To that end, almost every sentence about her personal life is punctuated with a heartfelt “thank you” to her parents, for their entrepreneurial spirit and how they persevered to raise the standards of their children’s lives – Dr Yee has an older sister and two younger brothers – from their humble beginnings in Kulai, Malaysia.
“Everything I aspire to be is based on the work ethics of my parents. Even though poor, to them, hard work and integrity were non-negotiable,” she says. “Everything I do in my life, they have always been my yardstick.”
With almost unconventional foresight, Dr Yee’s parents decided to send her sister and herself to Canada for higher education in a bid to expose them to a world outside of their Chinese-educated childhood, and give them the necessary foundation for university education. However, the language barrier posed an intimidating challenge at the start.
“It was challenging for us, but she was so courageous. She took every opportunity to speak with people in English,” recalls Jenny Yee, Dr Yee’s older sister. “So even though she’s younger than me by a year, she took charge and took care of a lot of things while we were studying overseas.”
It’s evident that Jenny is very proud of her younger sister’s accomplishments. “Intelligent” and “pride of the family” are some of the descriptives she chooses. She also expresses admiration for what she has done in Singapore’s fight against Covid-19, agreeing that even though she doesn’t work directly with patients, her work has helped to save lives.
Still, perhaps as an older sister, she can’t help but sneak in a cheeky story about Dr Yee as a student.
“She was an excellent student, very hard-working too. She would accomplish whatever she sets her mind to,” Jenny says.
“But when we were university students in America, she had the tendency to leave it till the last minute to study for her exams. Once, she even fell asleep during an exam because she was exhausted from burning the midnight oil. But miraculously, her grades were still very good!” she concludes with a laugh.
After getting her Bachelor’s degree, Dr Yee went on to obtain a doctorate in chemistry from Portland State University on a full scholarship. “She was only 25 when she got her PhD,” beams Jenny.
Being a woman in science
By the time Dr Yee finished her doctorate, she had been away from home for quite some time. So it was a dream opportunity when Nobel laureate Sydney Brenner offered her a position at the Institute of Molecular and Cell Biology (IMCB), A*Star in Singapore. Soon, other opportunities followed, as well as some entrepreneurial pursuits. She was running a couple of medtech start-ups when she got a call from a senior fellow at A*Star to help develop its medtech platform – “et voila, DxD Hub happened”. She has been with A*Star since 2013, and heading DxD Hub since 2014.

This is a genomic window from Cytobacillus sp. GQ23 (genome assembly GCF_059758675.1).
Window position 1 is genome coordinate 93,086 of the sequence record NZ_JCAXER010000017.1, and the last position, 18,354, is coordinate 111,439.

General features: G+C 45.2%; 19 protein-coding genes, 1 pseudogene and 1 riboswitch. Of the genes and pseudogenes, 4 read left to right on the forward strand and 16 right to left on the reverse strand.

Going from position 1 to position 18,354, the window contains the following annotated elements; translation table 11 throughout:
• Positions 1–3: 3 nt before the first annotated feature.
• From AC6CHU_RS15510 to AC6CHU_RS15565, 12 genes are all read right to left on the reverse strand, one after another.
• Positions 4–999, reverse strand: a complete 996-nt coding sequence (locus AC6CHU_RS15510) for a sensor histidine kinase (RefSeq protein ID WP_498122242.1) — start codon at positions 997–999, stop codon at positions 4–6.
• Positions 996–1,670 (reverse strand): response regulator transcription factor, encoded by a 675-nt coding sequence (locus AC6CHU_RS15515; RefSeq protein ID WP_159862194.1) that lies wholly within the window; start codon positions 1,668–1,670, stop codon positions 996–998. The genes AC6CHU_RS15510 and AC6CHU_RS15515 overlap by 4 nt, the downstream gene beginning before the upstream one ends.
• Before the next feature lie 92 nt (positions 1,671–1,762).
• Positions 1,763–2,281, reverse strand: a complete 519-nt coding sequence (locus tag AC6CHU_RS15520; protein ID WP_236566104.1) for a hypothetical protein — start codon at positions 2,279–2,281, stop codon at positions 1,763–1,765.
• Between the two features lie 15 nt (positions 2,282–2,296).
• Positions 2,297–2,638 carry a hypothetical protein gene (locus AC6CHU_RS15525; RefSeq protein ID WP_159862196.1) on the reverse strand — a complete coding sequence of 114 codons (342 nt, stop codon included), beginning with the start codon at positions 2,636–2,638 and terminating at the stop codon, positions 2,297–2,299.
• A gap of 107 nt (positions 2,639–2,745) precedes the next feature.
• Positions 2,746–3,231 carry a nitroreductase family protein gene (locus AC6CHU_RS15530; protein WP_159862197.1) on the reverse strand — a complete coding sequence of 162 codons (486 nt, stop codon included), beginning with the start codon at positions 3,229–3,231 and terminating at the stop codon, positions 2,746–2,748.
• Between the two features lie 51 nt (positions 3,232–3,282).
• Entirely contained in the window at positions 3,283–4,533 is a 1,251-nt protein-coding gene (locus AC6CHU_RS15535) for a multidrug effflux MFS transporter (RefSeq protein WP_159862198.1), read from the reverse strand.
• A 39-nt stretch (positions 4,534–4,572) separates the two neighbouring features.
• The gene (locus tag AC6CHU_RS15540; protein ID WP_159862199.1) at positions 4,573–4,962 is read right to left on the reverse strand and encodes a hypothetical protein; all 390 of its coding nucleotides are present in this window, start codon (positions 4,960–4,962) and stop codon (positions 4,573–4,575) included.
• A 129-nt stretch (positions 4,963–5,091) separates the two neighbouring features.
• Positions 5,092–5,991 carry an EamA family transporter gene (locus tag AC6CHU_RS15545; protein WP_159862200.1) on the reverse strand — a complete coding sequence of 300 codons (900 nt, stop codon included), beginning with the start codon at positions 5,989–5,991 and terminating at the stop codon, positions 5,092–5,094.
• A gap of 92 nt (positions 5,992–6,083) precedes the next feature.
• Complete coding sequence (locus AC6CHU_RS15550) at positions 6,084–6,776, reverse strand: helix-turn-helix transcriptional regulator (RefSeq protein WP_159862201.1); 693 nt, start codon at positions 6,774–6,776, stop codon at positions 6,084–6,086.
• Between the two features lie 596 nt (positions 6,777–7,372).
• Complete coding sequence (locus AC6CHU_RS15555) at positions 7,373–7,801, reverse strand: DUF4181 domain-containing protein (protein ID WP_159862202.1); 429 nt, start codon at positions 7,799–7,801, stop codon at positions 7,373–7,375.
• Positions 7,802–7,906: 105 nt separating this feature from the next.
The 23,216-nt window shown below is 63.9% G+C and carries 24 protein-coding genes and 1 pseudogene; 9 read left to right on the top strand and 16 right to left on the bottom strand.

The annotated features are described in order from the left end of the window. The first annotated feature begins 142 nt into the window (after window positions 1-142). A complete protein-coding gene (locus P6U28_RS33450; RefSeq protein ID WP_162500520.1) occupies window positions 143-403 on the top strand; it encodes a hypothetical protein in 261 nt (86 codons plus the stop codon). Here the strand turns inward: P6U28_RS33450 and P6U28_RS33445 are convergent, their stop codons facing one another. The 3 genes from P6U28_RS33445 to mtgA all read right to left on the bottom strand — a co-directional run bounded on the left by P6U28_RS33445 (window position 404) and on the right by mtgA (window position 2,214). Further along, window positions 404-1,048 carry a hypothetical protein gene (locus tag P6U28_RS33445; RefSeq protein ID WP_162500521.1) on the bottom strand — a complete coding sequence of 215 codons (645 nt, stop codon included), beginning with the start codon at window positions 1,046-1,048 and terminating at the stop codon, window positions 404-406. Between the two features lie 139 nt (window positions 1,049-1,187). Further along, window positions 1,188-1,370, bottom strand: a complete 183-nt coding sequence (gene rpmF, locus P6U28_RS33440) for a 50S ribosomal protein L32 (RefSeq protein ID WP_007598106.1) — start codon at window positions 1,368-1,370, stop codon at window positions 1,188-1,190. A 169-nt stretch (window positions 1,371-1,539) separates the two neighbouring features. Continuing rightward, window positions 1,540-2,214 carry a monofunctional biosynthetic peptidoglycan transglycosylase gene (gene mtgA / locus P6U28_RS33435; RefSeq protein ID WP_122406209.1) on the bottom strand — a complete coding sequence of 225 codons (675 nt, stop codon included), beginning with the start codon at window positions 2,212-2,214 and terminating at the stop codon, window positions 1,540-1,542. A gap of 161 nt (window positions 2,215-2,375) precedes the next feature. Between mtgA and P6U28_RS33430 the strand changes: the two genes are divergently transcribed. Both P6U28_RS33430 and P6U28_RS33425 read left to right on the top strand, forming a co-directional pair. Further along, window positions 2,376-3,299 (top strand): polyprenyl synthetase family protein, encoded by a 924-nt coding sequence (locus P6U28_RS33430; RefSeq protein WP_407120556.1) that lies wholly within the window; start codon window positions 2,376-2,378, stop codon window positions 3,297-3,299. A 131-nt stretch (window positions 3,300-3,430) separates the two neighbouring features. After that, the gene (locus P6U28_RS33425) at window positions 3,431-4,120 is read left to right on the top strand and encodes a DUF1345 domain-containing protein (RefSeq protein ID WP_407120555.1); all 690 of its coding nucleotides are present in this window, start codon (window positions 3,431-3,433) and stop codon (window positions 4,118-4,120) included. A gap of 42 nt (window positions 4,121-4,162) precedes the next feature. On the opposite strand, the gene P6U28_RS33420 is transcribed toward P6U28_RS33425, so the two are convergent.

Never let anyone tell you what women can or cannot do.Dr Sidney Yee
Reflecting on her career, Dr Yee recalls there being few female researchers in the field when she joined IMCB in 1993. On occasions, she would find herself among a sea of male researchers at conferences, dialogues, or panels. Despite that, she has never felt the imbalance in her working environment, she insists.
“I do not think it is gender inequality as much as the choices that different women make. We do have many excellent female researchers in Singapore, perhaps we just need more female leaders to help bring them up to a certain stage,” she muses.
She also observes that some of the choices and restrictions may be self-imposed, because as women, we are made differently. “Even if we have an understanding husband and the necessary support at home, our maternal instinct makes us want to be present as well,” she says, referring to the times when she was presented with overseas opportunities, but chose family instead.
Raising strong girls
In that respect, Dr Yee has been able to reconcile those choices. It’s the advice she always gives her two teenage daughters Sophie and Sacha, aged 14 and 17, as well: to never let anyone tell you what women can or cannot do.
“Just do what you enjoy, and whatever it is, you will excel,” she often reminds them. She jokes that her tendency to wear different hats – as a scientist, CEO, technopreneur – puts her daughters in a fix sometimes. There’s never a straightforward answer to the question: “What does your mother do?”
Dr Yee says that a lot of what she does is a conscious effort to set an example to them as girls; to drive home the point that if their mother has been able to achieve all of this as a woman, then nothing in the world can stop them from going after their goals.
“That’s the motivation for a lot of what I do,” she says. Her daughters are at the photoshoot with her, quietly cheering their mother on and watching this celebration of her achievements. This visibility, to Dr Yee, is crucial for the empowerment of the next generation of women.
“I hope Her World will continue to feature more women and their successes, to inspire more women in leadership positions,” she says.